Law firms could find themselves forced to hire teams of lawyers that they do not want when they take on new clients under 'ridiculous' employment rules that will come into force next month.
The extension of employment transfer rights would also make it difficult for clients to get rid of lawyers who give poor service, and could call into question the value of panel reviews, experts warned.
Under the new rules, professional services will now be caught by the Transfer of Undertakings (Protection of Employment) regulations (TUPE). Dedicated teams of lawyers who spend most of their time acting for one client would automatically transfer to the new law firm if the client decides to switch legal services providers. The lawyers would have the right to be employed under the same terms and conditions as before, including salary, bonus and holidays.
While the employees could opt out of TUPE if they do not want to be transferred, employers cannot. If a firm refuses to take on the extra staff, it could be sued for unfair dismissal.
TUPE expert Dr John McMullen, a partner at the Leeds office of Watson Burton, said: 'If a company that has an in-house legal department decides to wind that up, and put all its work with a law firm, there would be possible grounds for the employed solicitors to say they want to join that law firm.
'If you had an organised grouping of solicitors at a law firm devoted to one client, and that client said "I do not want this law firm, I will appoint law firm X", then TUPE 2006 could apply so that - contrary to what the client is expecting or wanting - it may find that the lawyers would have the right to turn up at the newly appointed law firm. The definition of "organised group" can be just one person.'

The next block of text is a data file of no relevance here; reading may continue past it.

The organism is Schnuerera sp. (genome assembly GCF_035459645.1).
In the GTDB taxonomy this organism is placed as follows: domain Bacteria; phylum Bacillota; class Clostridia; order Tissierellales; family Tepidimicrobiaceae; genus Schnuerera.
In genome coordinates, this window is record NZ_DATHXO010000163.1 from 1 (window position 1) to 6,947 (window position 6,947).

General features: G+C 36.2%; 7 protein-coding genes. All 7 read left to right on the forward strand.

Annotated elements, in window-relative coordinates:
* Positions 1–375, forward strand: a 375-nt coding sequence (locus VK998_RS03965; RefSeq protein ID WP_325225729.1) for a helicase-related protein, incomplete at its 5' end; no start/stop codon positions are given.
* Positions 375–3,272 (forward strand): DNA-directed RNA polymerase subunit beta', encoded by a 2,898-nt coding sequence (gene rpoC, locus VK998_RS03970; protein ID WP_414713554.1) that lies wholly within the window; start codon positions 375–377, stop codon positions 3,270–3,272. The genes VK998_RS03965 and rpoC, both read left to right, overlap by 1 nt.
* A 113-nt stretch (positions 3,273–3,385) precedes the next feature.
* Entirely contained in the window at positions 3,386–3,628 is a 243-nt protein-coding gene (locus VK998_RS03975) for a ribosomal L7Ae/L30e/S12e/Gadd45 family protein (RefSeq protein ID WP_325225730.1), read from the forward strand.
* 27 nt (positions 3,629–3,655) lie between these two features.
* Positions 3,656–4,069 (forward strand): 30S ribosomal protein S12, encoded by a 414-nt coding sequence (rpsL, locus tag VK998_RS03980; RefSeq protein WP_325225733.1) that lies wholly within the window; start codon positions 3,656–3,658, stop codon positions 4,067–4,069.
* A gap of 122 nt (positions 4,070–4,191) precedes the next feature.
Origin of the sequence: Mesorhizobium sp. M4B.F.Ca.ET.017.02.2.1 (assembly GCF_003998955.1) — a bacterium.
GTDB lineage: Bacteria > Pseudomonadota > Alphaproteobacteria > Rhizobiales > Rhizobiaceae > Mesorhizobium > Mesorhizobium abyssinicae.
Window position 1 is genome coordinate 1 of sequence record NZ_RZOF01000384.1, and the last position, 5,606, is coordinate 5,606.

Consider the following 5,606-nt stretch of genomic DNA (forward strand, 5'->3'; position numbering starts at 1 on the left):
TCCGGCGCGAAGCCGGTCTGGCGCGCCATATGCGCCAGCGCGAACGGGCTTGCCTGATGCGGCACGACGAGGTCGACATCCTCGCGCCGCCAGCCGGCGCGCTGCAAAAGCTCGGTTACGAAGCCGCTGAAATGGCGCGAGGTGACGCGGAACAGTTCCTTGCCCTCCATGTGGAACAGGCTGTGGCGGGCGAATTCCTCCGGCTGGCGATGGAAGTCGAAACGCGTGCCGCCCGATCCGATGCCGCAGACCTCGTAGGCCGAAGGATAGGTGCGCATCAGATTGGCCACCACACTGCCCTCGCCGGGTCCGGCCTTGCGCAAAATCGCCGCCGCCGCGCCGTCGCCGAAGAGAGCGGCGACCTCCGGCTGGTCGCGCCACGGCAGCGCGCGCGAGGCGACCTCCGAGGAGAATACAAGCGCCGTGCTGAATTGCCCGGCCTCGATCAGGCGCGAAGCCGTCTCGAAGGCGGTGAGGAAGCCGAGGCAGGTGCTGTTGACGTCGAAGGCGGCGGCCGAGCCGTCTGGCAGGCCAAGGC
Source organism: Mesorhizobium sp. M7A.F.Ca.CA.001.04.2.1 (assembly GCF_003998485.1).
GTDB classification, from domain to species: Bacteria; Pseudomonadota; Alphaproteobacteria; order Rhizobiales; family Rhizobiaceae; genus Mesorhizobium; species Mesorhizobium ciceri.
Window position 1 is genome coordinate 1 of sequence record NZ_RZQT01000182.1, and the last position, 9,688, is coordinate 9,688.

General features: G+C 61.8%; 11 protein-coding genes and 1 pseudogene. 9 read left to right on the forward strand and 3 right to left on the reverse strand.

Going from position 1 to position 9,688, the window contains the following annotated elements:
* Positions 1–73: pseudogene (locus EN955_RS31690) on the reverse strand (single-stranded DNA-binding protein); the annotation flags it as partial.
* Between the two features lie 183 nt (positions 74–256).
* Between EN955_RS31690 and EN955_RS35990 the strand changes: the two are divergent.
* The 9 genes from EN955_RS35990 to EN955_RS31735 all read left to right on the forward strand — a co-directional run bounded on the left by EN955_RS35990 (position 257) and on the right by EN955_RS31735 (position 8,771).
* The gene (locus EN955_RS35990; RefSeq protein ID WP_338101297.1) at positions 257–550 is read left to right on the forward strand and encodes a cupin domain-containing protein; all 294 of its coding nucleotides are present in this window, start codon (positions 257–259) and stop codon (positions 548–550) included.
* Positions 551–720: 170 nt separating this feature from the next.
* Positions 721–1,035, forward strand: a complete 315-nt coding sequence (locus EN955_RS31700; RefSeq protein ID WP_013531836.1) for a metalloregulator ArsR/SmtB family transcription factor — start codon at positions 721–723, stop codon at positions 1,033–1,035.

He added that the rules could lessen the benefits of panel reviews: 'If a client wants to change law firm because it has a problem with the quality of service, this could be quite irritating. TUPE is going to make it difficult to solve a problem with poor service.'
Carol Williams, head of legal at Northern Foods, said: 'This is an issue that clients will have to bear in mind in the future if they want to change their panel firms. The situation will be the same as for other services, such as cleaning. But professional services are about just that - it is often a question of service levels and individuals.'
Simon Henthorn, solicitor-advocate at City firm Reynolds Porter Chamberlain, said: 'This has not been thought out properly. For the big clients who have these dedicated teams, for example in magic circle firms, it will restrict their freedom of competition. It seems ridiculous that [clients] will be forced by the regulations to employ the same staff who provided [a poor] service.'
According to Sarah Linton, an employment partner at US firm Bryan Cave, the government had mooted an exemption from TUPE for professional services firms - but this was eventually ruled out.